Ex Hex

Ex Hex Improve on Their Classic-Rock Forebears on ‘Rips’

Maura Johnston

By Maura Johnston

on 10.02.14 in Features

Sometimes it’s a cop-out to compare a record’s sound to its title, but with the Washington, D.C.-based power trio Ex Hex’s debut, it just works. Ex Hex rip on Ex Hex’s Rips. Betsy Wright, Mary Timony and Laura Harris whittle down the idea of rock ‘n’ roll to a fine point, with guitars, drums and attitude swirled into a whirlwind half-hour of crunchy riffs, fluid solos and whoa-oh choruses.

‘Ex Hex update the animating ideas behind great rock songs — the swagger, the licks, the just-cool-enough sexiness — for 2014.’

Ex Hex’s minor indie-celeb status is derived largely from Timony. Her last project, Wild Flag, was a collaboration with the Minders’ Rebecca Cole and Sleater-Kinney‘s Carrie Brownstein and Janet Weiss, and her work with Helium, Autoclave and under her own name, has been a staple of college radio for over two decades; her often-complex, winding guitar work redefines what “chops” actually consist of. She’s also a guitar teacher in D.C., where she’s lived since 2004; last year, a Washington Post profile called her “the rock idol next door.”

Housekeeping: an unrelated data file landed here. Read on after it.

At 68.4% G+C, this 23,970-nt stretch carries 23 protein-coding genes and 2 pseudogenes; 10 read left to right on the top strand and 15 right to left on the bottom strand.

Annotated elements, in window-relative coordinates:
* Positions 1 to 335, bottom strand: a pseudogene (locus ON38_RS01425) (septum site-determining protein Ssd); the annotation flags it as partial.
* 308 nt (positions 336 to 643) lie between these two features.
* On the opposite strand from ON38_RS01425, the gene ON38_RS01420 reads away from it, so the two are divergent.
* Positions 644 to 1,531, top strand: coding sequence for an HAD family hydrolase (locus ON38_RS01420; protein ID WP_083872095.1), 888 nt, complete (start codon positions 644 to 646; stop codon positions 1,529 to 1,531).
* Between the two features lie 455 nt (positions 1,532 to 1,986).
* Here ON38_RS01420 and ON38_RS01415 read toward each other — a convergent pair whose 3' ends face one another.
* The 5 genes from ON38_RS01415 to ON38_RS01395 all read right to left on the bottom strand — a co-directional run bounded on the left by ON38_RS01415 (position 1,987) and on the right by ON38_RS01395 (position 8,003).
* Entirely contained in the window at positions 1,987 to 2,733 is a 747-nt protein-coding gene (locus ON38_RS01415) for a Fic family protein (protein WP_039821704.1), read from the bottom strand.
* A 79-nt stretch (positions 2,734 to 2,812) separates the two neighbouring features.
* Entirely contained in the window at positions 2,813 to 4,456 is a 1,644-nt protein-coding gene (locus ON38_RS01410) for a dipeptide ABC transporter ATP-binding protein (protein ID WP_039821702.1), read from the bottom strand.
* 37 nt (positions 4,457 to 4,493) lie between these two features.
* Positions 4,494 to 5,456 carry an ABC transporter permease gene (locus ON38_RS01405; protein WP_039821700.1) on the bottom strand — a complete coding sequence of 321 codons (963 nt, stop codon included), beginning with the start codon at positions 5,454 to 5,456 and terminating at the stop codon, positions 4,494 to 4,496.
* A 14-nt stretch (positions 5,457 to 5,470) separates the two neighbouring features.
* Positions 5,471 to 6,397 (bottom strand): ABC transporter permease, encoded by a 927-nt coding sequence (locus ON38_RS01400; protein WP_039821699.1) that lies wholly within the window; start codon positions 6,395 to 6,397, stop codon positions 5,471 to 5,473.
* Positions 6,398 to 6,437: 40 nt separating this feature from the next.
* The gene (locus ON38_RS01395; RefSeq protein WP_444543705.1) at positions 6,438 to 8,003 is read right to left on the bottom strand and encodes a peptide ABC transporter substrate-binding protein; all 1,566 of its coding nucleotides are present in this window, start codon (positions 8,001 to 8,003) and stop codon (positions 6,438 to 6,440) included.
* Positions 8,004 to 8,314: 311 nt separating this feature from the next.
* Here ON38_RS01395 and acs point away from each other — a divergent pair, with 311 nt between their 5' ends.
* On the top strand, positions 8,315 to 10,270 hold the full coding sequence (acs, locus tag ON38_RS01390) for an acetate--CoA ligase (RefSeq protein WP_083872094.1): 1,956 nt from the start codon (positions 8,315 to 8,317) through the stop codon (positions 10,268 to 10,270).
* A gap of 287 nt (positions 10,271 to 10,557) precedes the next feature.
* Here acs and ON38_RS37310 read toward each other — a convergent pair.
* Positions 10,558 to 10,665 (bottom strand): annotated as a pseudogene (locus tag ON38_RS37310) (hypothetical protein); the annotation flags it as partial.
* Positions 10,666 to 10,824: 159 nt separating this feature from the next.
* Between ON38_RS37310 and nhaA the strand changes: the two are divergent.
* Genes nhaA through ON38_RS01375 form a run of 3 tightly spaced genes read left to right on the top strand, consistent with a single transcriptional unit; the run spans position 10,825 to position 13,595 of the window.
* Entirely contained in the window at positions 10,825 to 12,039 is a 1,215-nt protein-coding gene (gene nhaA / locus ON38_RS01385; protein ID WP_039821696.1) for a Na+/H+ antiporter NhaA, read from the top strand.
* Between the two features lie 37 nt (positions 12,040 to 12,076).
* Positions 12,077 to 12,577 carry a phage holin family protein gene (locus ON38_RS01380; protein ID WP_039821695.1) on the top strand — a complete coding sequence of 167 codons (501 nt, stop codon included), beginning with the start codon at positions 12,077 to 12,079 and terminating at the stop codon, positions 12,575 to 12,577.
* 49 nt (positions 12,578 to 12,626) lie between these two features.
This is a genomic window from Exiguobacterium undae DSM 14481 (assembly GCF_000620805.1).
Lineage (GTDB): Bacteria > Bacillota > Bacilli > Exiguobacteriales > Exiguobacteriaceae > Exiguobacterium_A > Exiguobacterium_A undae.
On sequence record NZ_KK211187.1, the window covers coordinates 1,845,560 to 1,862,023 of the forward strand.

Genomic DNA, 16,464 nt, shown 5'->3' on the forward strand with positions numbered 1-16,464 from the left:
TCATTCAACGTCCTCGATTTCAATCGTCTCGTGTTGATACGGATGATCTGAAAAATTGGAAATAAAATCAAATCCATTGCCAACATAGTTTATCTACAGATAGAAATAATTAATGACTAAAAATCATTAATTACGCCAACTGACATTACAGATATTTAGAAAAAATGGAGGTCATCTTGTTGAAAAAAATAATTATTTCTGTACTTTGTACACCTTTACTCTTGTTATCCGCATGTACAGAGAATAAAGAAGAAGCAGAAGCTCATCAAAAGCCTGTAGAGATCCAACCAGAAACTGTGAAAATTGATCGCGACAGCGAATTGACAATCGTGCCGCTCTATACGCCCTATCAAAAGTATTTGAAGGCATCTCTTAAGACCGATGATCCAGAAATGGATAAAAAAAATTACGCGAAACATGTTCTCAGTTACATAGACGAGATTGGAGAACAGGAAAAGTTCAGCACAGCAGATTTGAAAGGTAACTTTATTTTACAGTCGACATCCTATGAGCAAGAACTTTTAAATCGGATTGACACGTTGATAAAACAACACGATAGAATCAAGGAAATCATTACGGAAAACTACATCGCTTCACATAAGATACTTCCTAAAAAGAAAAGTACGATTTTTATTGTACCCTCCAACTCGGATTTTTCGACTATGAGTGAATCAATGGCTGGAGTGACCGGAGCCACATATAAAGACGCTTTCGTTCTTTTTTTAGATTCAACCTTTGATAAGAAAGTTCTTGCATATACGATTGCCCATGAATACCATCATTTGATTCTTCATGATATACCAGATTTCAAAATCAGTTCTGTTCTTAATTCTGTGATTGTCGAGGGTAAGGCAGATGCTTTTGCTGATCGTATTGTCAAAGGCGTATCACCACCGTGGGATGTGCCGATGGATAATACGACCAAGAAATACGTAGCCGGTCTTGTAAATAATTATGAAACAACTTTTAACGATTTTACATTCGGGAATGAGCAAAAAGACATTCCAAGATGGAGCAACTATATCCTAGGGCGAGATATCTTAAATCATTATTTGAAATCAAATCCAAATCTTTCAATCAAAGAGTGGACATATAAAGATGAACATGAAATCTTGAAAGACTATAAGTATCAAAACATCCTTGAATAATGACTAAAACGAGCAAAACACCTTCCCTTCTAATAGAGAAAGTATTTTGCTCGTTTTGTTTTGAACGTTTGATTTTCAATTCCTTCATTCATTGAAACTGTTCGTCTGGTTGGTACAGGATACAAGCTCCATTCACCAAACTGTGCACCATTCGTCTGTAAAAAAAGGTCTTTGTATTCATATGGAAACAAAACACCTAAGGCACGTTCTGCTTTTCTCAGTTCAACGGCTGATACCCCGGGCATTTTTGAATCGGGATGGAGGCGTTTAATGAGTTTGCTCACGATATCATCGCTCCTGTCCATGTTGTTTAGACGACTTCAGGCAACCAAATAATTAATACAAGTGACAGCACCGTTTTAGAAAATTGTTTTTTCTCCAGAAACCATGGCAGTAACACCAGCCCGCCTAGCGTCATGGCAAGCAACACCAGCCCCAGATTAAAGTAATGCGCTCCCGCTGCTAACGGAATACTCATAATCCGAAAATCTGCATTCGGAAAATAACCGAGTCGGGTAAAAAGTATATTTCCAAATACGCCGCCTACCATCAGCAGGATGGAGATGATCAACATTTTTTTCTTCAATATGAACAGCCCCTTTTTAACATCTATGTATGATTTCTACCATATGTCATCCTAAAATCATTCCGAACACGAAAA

But Ex Hex’s potency comes from their existence as a unit. Riffs are delivered in unison; Harris takes over lead vocals from the throatier Timony on “How You Got That Girl” and “Radio On”; only one song passes the 3:20 mark. The rush provided by Rips is similar to the one offered by a classic-rock station on a particularly hot streak — these are not necessarily songs that are familiar on their faces, but they are built to feel that way. There are endless opportunities not just for air-guitaring and -drumming, but singing along after half a listen thanks to the backing vocals.

Rips does have moments where it baldly borrows from its classic-rock forebears, although it shrewdly improves on them by snipping out the genre’s worst excesses — the wanky tendencies, the overlong solos, the brooding by dudes that verges on whining. “How You Got That Girl” zips along like an edited-for-clarity “Hold On Loosely“; the guitar solo on “Hot And Cold” sounds like an inverted take on the “My Sharona” break; “Waste Your Time” pulses along in a way that recalls “Just What I Needed.” Ex Hex update the animating ideas behind great rock songs — the swagger, the licks, the just-cool-enough sexiness — for 2014.

It’s tempting to look at why Rips is being released now. The guitar-rock landscape has seemed a bit moribund over the last couple of years, making a record as simple and refreshing as Rips stand out even more. Is rock “back”? (Probably not.) Will Ex Hex’s reclaiming of the power-trio idea as a domain where women can exist stop music editors from treating ladies who happen to play music like animals worthy of extended zoologic observation? (Ha.) Has Timony’s time teaching guitar made her reconsider the value of the basics? (Hm!) But all that brainiac stuff sort of misses the point of what makes Ex Hex great; sometimes, a listener just needs the basics — meat, potatoes and staggering confidence — in her musical diet. And on that level, Ex Hex not only Rips; it rules.